The European Society of Cardiology 2010 guidelines for management of AF recommend use of the more comprehensive CHA2DS2-VASc scheme , which doubles the value assigned to older age as a risk factor and includes three additional moderate risk factors: vascular disease, age 65–74 years and sex category (female) (Table 1). For patients with a CHA2DS2-VASc score of ≥2, oral anticoagulant therapy with a VKA is recommended. For those with a CHA2DS2-VASc score of 1, oral anticoagulation with either a VKA or 75–325 mg aspirin daily is recommended; however, oral anticoagulant is preferred. For patients with no additional risk factors, 75–325 mg aspirin or no antithrombotic treatment is recommended; the latter is preferred (Table 2) . Provisional recommendations for the use of new oral anticoagulants are included in the guidelines; these are expected to evolve and are discussed below.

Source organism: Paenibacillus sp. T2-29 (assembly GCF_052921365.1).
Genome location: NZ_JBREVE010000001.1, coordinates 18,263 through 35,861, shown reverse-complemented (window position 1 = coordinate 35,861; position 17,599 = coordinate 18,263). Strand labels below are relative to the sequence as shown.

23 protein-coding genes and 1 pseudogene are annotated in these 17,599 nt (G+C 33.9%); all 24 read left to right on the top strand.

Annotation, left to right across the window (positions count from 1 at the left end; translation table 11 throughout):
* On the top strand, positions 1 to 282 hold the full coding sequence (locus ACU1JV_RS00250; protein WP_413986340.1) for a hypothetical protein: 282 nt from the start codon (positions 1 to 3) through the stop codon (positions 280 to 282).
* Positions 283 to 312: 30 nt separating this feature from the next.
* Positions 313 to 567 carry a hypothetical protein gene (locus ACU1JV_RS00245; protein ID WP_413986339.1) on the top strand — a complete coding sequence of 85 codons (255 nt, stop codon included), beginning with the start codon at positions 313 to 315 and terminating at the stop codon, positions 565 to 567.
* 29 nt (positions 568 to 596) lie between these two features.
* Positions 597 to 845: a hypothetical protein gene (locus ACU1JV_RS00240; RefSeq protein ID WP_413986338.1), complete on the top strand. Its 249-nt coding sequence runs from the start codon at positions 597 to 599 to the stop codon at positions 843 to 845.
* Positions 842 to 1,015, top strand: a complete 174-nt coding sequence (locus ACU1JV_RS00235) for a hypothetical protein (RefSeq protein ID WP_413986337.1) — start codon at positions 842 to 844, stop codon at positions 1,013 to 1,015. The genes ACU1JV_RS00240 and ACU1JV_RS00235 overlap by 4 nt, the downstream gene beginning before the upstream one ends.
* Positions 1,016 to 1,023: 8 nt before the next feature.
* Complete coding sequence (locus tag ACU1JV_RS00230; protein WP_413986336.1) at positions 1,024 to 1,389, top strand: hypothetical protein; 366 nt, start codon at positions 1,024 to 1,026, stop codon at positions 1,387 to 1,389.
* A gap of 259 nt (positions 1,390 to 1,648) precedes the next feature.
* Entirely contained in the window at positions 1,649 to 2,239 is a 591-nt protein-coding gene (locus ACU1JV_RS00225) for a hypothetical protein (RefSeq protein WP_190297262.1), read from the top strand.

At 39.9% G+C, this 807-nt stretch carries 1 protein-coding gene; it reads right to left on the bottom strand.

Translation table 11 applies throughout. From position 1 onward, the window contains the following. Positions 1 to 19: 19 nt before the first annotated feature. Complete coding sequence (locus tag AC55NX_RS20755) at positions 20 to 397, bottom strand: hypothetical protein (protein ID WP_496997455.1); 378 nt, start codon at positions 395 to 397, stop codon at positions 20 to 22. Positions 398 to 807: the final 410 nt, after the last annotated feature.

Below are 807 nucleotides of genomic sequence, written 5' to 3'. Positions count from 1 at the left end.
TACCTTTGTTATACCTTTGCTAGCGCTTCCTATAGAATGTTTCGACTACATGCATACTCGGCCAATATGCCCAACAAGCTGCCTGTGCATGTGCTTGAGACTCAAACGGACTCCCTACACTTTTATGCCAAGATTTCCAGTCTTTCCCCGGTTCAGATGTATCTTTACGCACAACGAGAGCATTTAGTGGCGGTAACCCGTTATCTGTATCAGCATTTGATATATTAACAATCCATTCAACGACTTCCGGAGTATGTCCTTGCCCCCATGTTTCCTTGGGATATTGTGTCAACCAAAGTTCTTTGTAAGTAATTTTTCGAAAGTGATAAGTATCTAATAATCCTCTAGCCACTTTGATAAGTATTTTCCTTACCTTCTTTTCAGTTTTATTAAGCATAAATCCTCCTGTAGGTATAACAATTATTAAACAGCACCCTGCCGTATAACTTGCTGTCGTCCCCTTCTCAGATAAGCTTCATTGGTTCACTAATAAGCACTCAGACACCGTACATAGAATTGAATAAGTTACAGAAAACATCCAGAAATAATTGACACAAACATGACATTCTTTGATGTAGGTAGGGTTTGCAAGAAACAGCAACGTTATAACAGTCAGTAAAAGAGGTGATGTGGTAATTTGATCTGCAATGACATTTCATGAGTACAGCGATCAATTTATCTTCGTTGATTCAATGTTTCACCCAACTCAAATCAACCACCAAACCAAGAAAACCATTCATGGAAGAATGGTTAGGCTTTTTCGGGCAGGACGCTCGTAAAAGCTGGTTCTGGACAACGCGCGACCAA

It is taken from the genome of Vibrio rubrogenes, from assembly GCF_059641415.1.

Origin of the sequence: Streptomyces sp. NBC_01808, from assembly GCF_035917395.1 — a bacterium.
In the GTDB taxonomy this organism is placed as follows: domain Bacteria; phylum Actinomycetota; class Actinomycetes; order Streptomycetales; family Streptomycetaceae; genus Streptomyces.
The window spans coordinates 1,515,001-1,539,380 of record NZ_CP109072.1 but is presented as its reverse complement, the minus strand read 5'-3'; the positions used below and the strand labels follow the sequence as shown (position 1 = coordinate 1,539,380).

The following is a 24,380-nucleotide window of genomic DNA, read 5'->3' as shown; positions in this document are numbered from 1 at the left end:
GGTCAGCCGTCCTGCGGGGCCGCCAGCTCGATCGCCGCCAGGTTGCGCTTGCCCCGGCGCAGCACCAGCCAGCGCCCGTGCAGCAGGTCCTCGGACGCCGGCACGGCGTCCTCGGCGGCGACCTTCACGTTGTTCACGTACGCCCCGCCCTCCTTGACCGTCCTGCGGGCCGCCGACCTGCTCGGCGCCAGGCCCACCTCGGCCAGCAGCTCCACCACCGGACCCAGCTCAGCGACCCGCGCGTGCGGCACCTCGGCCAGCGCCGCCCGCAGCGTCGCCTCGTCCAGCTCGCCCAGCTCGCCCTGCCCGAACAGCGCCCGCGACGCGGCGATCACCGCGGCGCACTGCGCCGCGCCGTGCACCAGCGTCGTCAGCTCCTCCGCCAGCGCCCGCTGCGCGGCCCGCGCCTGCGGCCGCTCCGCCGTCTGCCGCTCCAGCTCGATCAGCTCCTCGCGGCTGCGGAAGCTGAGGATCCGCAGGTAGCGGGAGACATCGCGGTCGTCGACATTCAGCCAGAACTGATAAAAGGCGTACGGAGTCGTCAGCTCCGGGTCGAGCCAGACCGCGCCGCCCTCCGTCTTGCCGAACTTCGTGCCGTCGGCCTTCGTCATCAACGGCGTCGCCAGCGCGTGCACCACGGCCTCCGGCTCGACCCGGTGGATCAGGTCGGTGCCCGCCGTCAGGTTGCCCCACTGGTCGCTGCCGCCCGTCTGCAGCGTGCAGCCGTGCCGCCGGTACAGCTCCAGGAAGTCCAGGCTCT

Table 1. Risk factors for stroke and thromboembolism in nonvalvular AF using the CHA2DS2-VASc scheme expressed as a point-based scoring system 
|Congestive heart failure or moderate to severe LV dysfunction (e.g. LVEF ≤ 40%)||1|
|Age ≥ 75 years||2|
|Age 65–74 years||1|
|Female sex category||1|
Table 2. Recommendations for thromboprophylaxis in patients with AF 
|Risk category||CHA2DS2-VASc score||Recommended antithrombotic therapy|
|One ‘major’ risk factor or ≥2 ‘clinically relevant nonmajor’ risk factors||≥2||Oral anticoagulanta|
|One ‘clinically relevant nonmajor’ risk factor||1|| |
Either oral anticoagulantb or aspirin 75–325 mg daily
Preferred: oral anticoagulant
|No risk factors||0|| |
Either aspirin 75 mg daily or no antithrombotic therapy